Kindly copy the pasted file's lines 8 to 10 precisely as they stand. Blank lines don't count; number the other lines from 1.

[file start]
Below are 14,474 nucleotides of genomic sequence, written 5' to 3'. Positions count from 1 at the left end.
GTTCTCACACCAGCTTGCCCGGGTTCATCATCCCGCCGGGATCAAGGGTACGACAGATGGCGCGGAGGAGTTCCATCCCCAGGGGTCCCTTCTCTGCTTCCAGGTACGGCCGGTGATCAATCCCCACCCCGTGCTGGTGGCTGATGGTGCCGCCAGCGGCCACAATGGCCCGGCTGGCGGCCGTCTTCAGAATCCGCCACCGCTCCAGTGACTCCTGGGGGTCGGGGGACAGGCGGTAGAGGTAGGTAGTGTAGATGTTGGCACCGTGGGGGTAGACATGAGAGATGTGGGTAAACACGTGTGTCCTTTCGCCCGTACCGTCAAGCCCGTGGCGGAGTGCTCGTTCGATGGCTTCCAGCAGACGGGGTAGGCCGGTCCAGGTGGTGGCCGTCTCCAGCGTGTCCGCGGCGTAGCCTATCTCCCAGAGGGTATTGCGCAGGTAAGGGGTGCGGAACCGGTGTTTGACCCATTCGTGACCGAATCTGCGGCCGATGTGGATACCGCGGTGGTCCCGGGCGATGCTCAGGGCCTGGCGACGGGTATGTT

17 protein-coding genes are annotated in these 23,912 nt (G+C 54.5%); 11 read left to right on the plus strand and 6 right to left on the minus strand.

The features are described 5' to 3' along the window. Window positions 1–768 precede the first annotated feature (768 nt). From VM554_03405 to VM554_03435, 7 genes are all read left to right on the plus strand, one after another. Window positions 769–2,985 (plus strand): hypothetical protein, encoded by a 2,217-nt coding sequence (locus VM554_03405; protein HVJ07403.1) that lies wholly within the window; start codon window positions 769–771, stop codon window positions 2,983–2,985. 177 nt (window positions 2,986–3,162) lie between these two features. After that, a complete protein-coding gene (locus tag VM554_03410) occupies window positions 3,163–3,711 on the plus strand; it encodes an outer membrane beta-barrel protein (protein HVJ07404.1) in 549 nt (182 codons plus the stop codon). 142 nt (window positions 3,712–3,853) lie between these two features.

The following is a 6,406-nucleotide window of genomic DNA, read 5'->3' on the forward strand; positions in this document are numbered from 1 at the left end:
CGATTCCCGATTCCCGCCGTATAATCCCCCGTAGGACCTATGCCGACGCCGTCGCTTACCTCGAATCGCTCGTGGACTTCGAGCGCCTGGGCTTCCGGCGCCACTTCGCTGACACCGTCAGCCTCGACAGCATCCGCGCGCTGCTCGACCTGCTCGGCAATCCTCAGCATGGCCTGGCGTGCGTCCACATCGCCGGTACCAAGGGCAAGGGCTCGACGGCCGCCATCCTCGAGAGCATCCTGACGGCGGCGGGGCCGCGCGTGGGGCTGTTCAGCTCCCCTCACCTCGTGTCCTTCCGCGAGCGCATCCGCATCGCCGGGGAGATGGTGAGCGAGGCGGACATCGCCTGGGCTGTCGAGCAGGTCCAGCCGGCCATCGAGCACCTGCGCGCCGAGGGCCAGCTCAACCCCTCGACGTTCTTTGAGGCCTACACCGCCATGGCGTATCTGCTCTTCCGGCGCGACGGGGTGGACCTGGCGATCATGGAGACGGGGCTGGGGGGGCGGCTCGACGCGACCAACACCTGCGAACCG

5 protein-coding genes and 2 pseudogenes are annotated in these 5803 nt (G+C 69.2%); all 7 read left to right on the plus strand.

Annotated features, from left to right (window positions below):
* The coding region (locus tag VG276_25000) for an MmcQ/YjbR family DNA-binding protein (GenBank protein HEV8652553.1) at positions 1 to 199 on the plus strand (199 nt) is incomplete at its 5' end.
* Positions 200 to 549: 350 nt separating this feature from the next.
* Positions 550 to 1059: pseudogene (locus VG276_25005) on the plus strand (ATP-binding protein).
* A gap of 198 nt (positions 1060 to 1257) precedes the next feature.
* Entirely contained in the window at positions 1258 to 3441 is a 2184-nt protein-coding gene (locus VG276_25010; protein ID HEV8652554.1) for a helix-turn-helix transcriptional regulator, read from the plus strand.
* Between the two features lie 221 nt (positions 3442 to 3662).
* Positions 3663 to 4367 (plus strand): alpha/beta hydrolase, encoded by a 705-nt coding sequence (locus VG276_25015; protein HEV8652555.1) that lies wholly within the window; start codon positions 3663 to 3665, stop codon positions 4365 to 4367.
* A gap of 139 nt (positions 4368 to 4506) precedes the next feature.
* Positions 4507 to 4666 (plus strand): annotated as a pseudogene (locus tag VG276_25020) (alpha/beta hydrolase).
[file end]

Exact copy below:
Annotated features, from left to right (window positions below):
* The coding region (locus tag VG276_25000) for an MmcQ/YjbR family DNA-binding protein (GenBank protein HEV8652553.1) at positions 1 to 199 on the plus strand (199 nt) is incomplete at its 5' end.
* Positions 200 to 549: 350 nt separating this feature from the next.